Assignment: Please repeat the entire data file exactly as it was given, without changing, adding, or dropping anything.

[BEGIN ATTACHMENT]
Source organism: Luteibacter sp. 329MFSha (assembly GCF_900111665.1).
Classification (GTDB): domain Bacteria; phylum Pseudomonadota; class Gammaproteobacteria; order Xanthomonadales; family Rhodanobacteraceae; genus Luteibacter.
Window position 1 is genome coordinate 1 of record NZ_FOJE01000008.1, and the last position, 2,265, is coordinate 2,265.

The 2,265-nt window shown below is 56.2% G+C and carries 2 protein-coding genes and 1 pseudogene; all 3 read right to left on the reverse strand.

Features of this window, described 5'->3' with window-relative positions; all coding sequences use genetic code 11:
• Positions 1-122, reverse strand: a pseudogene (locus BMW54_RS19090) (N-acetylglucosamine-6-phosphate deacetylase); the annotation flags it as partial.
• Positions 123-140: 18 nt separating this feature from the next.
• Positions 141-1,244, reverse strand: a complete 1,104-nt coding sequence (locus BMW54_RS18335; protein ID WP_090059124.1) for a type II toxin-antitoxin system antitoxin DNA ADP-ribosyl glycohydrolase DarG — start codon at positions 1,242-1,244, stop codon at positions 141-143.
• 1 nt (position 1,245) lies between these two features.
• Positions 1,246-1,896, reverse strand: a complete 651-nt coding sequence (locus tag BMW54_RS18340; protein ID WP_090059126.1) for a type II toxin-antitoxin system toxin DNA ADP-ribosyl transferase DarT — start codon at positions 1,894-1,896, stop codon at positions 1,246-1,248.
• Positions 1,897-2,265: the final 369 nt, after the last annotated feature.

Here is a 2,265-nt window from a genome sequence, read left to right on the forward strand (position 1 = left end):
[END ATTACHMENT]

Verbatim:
Source organism: Luteibacter sp. 329MFSha (assembly GCF_900111665.1).
Classification (GTDB): domain Bacteria; phylum Pseudomonadota; class Gammaproteobacteria; order Xanthomonadales; family Rhodanobacteraceae; genus Luteibacter.
Window position 1 is genome coordinate 1 of record NZ_FOJE01000008.1, and the last position, 2,265, is coordinate 2,265.

The 2,265-nt window shown below is 56.2% G+C and carries 2 protein-coding genes and 1 pseudogene; all 3 read right to left on the reverse strand.

Features of this window, described 5'->3' with window-relative positions; all coding sequences use genetic code 11:
• Positions 1-122, reverse strand: a pseudogene (locus BMW54_RS19090) (N-acetylglucosamine-6-phosphate deacetylase); the annotation flags it as partial.
• Positions 123-140: 18 nt separating this feature from the next.
• Positions 141-1,244, reverse strand: a complete 1,104-nt coding sequence (locus BMW54_RS18335; protein ID WP_090059124.1) for a type II toxin-antitoxin system antitoxin DNA ADP-ribosyl glycohydrolase DarG — start codon at positions 1,242-1,244, stop codon at positions 141-143.
• 1 nt (position 1,245) lies between these two features.
• Positions 1,246-1,896, reverse strand: a complete 651-nt coding sequence (locus tag BMW54_RS18340; protein ID WP_090059126.1) for a type II toxin-antitoxin system toxin DNA ADP-ribosyl transferase DarT — start codon at positions 1,894-1,896, stop codon at positions 1,246-1,248.
• Positions 1,897-2,265: the final 369 nt, after the last annotated feature.

Here is a 2,265-nt window from a genome sequence, read left to right on the forward strand (position 1 = left end):